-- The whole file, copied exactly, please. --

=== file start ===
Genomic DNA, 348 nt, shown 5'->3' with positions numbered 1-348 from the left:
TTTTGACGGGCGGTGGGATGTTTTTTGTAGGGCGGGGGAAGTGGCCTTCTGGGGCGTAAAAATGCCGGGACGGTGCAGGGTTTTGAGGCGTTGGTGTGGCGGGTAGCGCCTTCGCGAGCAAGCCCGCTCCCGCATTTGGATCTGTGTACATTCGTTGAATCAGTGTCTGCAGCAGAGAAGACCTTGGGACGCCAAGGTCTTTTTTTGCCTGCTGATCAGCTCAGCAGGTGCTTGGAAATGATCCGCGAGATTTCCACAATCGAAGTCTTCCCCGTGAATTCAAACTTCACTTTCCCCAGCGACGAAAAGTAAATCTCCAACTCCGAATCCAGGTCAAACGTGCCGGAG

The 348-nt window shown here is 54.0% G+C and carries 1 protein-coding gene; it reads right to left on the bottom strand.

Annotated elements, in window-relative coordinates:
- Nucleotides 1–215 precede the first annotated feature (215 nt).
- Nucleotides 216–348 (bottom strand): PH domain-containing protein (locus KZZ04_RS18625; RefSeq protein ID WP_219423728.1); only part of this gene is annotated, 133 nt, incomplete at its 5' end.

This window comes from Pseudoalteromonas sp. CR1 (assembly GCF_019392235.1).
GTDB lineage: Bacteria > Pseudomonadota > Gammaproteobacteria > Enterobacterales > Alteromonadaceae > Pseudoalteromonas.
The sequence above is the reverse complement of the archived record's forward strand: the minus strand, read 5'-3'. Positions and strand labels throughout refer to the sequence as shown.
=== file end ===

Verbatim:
Genomic DNA, 348 nt, shown 5'->3' with positions numbered 1-348 from the left:
TTTTGACGGGCGGTGGGATGTTTTTTGTAGGGCGGGGGAAGTGGCCTTCTGGGGCGTAAAAATGCCGGGACGGTGCAGGGTTTTGAGGCGTTGGTGTGGCGGGTAGCGCCTTCGCGAGCAAGCCCGCTCCCGCATTTGGATCTGTGTACATTCGTTGAATCAGTGTCTGCAGCAGAGAAGACCTTGGGACGCCAAGGTCTTTTTTTGCCTGCTGATCAGCTCAGCAGGTGCTTGGAAATGATCCGCGAGATTTCCACAATCGAAGTCTTCCCCGTGAATTCAAACTTCACTTTCCCCAGCGACGAAAAGTAAATCTCCAACTCCGAATCCAGGTCAAACGTGCCGGAG

The 348-nt window shown here is 54.0% G+C and carries 1 protein-coding gene; it reads right to left on the bottom strand.

Annotated elements, in window-relative coordinates:
- Nucleotides 1–215 precede the first annotated feature (215 nt).
- Nucleotides 216–348 (bottom strand): PH domain-containing protein (locus KZZ04_RS18625; RefSeq protein ID WP_219423728.1); only part of this gene is annotated, 133 nt, incomplete at its 5' end.

This window comes from Pseudoalteromonas sp. CR1 (assembly GCF_019392235.1).
GTDB lineage: Bacteria > Pseudomonadota > Gammaproteobacteria > Enterobacterales > Alteromonadaceae > Pseudoalteromonas.
The sequence above is the reverse complement of the archived record's forward strand: the minus strand, read 5'-3'. Positions and strand labels throughout refer to the sequence as shown.